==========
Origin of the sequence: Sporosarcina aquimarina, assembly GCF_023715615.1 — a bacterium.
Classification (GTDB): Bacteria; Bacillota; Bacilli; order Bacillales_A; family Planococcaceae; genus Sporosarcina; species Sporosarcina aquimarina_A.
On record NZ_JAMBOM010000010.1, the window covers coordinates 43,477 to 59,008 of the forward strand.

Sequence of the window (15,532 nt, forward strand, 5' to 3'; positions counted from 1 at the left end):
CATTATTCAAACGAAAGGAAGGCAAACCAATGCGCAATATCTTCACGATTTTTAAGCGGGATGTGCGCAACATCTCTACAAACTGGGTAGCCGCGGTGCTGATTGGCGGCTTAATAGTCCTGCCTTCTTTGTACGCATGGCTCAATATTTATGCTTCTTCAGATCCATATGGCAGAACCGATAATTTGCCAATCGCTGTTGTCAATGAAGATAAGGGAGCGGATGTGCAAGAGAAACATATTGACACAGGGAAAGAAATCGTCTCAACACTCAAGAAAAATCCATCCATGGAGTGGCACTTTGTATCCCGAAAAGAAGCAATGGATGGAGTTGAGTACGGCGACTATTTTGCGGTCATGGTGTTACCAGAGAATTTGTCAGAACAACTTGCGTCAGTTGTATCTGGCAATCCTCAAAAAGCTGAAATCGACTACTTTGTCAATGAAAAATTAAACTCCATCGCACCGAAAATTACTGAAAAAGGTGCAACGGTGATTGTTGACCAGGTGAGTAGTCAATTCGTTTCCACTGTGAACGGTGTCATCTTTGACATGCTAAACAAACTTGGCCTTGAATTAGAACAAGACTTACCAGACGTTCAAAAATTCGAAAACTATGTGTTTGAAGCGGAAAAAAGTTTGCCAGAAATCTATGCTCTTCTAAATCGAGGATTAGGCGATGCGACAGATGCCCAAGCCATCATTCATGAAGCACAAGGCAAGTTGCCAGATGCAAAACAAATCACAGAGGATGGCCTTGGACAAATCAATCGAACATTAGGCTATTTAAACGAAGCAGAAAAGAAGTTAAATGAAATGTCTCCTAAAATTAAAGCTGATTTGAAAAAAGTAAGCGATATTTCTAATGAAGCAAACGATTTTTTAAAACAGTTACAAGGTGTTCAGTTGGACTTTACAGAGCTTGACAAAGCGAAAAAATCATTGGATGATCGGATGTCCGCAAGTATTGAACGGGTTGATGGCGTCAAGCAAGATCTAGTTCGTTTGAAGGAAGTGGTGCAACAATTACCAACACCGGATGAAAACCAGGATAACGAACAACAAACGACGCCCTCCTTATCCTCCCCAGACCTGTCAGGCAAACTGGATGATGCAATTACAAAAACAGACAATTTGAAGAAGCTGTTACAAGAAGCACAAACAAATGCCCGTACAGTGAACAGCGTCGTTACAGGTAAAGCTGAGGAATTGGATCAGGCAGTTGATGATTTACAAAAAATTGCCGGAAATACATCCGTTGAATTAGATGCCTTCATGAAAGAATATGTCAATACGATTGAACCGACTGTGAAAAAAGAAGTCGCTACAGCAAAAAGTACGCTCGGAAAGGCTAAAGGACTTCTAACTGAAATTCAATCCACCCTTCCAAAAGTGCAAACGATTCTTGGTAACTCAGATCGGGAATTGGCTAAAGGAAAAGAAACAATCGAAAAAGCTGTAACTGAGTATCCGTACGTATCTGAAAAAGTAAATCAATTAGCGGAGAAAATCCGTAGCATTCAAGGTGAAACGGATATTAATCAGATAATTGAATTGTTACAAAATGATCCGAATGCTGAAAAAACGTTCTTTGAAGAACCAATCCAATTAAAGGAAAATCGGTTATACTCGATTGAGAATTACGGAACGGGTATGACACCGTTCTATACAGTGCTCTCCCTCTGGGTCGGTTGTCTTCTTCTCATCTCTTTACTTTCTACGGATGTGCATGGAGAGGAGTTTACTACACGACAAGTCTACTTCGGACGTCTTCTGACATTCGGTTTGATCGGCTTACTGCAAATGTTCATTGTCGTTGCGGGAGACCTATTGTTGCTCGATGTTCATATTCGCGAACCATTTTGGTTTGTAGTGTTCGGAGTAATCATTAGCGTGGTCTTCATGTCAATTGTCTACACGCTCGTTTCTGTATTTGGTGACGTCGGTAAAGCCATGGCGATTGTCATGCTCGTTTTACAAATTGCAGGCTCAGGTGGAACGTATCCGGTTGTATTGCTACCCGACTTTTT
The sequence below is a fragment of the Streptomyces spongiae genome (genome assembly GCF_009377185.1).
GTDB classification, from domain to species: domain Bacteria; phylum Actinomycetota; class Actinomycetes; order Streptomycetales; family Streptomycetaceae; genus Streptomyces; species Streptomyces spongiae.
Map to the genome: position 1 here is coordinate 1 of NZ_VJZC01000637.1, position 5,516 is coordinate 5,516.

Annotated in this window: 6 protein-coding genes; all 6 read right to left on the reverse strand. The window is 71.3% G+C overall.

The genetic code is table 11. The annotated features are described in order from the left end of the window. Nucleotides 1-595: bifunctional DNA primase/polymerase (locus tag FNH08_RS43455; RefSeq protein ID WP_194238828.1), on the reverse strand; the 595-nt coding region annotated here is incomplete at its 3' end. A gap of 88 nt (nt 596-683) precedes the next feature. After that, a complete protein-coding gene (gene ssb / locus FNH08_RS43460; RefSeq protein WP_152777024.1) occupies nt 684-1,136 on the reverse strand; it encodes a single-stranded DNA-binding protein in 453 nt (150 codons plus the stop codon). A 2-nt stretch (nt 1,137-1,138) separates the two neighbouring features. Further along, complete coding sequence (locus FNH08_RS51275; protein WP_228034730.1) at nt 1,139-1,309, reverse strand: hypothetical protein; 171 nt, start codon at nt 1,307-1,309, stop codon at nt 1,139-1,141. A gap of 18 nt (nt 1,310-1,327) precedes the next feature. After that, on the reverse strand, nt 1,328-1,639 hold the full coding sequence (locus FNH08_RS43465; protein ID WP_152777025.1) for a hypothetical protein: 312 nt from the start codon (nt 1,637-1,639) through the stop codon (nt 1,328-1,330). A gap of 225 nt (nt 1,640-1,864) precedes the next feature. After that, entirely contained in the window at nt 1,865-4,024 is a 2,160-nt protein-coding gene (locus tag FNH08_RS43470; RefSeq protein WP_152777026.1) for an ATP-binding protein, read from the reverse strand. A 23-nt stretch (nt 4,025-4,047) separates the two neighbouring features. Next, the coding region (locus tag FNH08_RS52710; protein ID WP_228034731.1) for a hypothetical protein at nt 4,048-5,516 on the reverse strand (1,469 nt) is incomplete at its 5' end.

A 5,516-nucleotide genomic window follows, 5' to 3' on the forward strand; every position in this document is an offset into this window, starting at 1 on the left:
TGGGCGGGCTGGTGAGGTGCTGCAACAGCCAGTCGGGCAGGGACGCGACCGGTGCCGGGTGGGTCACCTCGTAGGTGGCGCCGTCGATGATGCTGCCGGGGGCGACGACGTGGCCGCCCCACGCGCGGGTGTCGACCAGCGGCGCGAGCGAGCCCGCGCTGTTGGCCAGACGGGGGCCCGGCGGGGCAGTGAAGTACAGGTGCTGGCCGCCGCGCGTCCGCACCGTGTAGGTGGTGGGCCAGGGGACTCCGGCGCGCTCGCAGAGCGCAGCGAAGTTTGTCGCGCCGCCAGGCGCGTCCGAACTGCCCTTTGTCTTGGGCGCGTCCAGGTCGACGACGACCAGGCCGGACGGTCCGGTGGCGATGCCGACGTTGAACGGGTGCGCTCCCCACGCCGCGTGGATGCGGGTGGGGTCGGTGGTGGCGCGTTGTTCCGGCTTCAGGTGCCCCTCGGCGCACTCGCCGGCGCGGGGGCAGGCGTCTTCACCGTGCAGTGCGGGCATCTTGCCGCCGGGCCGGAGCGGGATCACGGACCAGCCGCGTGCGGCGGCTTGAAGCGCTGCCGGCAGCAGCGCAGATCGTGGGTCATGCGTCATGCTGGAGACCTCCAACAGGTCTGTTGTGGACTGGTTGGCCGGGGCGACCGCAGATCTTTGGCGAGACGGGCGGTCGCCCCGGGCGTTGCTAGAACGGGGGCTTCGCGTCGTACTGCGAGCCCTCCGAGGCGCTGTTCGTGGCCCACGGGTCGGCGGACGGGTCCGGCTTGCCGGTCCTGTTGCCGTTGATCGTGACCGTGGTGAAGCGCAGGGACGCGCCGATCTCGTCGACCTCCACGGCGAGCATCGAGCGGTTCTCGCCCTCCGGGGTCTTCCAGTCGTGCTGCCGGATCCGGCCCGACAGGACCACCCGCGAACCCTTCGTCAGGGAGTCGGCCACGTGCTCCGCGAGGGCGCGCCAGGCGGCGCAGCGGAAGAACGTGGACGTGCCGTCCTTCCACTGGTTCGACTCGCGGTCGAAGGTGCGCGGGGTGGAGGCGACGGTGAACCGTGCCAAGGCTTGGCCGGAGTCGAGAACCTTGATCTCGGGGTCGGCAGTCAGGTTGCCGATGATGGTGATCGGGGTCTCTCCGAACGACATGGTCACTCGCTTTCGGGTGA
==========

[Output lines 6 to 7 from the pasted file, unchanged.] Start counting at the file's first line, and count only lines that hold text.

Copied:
The sequence below is a fragment of the Streptomyces spongiae genome (genome assembly GCF_009377185.1).
GTDB classification, from domain to species: domain Bacteria; phylum Actinomycetota; class Actinomycetes; order Streptomycetales; family Streptomycetaceae; genus Streptomyces; species Streptomyces spongiae.